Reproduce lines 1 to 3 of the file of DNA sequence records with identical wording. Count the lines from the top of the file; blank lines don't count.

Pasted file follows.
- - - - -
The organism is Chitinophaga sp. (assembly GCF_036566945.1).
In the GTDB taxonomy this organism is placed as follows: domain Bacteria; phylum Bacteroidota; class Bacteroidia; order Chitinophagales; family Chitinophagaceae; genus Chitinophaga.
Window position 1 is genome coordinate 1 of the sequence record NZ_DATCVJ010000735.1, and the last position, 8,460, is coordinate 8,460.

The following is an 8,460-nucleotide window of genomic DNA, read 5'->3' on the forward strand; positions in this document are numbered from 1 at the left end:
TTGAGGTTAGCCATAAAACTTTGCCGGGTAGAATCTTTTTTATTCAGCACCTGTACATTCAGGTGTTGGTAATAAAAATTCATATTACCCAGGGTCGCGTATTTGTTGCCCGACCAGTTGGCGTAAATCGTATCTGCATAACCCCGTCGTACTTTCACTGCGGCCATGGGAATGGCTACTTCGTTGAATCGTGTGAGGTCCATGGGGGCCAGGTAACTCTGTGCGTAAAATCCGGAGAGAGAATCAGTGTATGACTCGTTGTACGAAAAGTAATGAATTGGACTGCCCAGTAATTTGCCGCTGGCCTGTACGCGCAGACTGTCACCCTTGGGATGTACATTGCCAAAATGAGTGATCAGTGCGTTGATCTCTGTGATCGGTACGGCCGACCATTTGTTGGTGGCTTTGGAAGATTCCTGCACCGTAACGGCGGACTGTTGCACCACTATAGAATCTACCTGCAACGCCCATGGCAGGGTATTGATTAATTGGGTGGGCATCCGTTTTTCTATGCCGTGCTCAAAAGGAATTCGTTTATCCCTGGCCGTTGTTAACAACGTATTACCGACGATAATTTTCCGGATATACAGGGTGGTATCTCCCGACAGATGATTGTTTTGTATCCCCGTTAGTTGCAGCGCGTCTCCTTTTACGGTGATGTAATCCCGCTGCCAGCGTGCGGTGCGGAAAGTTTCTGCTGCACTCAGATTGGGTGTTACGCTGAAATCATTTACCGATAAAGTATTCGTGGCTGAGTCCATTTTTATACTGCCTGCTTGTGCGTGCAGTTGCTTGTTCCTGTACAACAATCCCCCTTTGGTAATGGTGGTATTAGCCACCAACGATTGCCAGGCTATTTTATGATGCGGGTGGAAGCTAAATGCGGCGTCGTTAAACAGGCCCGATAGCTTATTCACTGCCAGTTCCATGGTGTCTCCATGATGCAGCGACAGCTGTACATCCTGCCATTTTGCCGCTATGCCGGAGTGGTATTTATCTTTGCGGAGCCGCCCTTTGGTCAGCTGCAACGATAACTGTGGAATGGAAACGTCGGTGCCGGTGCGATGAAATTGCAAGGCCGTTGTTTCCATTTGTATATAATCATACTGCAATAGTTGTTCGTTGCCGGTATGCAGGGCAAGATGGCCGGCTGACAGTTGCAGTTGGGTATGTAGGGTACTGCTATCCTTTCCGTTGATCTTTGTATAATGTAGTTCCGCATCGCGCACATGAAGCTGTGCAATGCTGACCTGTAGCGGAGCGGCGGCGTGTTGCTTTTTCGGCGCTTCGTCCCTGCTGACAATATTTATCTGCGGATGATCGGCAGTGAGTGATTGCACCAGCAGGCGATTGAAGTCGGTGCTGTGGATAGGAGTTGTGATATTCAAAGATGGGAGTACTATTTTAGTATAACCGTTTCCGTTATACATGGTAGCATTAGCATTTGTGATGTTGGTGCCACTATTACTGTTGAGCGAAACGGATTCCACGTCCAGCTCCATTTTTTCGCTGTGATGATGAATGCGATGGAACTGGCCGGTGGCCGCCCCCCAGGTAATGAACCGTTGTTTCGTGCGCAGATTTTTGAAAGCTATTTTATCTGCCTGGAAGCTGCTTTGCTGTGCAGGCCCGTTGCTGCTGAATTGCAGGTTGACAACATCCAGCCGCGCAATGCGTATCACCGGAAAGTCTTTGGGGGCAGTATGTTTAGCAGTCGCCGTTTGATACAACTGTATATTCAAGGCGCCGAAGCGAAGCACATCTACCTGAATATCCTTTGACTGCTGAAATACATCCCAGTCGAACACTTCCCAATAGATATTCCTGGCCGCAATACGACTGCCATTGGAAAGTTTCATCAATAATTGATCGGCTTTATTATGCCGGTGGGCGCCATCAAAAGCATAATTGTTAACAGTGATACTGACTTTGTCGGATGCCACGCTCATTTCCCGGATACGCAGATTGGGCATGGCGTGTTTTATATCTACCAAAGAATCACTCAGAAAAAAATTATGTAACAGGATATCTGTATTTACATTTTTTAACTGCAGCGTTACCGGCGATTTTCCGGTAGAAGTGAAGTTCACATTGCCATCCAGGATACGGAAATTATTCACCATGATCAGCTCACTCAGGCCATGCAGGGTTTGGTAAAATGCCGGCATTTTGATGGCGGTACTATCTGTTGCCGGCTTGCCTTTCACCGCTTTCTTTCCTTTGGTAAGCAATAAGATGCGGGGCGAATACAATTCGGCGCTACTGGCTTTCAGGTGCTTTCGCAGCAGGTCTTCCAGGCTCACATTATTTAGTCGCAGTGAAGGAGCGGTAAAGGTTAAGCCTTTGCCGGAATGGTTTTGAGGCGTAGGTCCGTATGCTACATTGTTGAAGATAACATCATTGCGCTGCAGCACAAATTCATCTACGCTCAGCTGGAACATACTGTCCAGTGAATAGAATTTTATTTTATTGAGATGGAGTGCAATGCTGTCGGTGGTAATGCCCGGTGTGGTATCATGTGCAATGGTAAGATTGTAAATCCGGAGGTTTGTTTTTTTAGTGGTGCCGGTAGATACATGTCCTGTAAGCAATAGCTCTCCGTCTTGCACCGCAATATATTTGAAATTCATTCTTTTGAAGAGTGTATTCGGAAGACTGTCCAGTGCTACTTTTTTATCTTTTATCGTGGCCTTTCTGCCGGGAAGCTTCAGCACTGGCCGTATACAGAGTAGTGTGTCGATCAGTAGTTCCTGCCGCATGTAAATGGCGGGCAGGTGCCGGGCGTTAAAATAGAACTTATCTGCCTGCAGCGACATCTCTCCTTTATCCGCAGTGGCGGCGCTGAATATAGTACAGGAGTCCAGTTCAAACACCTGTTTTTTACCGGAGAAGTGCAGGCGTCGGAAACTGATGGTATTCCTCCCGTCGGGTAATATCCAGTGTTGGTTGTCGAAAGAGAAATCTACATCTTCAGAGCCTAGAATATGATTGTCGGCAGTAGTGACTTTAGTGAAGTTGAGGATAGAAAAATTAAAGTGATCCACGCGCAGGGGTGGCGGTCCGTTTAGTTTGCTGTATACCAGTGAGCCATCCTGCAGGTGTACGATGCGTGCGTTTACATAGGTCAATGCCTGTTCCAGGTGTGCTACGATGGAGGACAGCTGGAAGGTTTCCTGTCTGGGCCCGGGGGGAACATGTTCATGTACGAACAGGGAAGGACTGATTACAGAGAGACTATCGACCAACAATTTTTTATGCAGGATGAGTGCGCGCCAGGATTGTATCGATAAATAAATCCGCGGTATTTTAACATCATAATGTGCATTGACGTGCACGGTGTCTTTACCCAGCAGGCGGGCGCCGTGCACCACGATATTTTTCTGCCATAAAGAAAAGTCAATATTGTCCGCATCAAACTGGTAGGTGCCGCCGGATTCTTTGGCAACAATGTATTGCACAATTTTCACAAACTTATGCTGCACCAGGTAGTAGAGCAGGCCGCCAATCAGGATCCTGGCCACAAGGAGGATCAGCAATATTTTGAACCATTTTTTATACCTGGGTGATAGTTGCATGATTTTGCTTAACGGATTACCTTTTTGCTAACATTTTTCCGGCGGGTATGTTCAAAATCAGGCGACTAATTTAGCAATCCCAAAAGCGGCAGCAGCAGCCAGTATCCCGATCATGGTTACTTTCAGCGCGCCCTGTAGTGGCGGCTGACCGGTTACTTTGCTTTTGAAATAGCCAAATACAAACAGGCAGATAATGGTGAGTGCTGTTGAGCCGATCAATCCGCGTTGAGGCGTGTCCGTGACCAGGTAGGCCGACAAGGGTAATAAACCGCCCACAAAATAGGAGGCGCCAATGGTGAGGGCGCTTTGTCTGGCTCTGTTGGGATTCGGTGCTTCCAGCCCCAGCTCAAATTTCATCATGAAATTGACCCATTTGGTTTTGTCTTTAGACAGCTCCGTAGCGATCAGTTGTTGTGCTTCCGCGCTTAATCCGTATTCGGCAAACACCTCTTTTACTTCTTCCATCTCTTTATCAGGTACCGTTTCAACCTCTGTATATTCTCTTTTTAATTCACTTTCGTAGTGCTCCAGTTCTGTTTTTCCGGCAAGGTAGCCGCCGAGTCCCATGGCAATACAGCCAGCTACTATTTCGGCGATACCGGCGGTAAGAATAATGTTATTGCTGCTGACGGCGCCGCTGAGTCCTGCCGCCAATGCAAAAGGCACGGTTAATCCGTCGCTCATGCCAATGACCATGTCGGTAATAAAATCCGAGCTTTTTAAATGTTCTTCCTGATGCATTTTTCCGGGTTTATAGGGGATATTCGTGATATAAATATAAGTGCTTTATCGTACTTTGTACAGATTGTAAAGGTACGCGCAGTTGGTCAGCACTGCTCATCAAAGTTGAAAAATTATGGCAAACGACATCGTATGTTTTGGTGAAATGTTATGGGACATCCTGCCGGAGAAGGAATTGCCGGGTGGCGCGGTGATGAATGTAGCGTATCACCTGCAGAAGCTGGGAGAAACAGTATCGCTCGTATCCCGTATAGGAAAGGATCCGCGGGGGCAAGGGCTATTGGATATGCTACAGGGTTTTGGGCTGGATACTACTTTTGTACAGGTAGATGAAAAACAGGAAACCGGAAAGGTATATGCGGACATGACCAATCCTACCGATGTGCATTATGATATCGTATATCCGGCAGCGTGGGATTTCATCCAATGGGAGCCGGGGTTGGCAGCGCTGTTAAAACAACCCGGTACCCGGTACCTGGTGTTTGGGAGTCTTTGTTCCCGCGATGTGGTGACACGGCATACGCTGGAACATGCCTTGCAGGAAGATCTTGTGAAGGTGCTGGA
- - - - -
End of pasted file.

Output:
The organism is Chitinophaga sp. (assembly GCF_036566945.1).
In the GTDB taxonomy this organism is placed as follows: domain Bacteria; phylum Bacteroidota; class Bacteroidia; order Chitinophagales; family Chitinophagaceae; genus Chitinophaga.
Window position 1 is genome coordinate 1 of the sequence record NZ_DATCVJ010000735.1, and the last position, 8,460, is coordinate 8,460.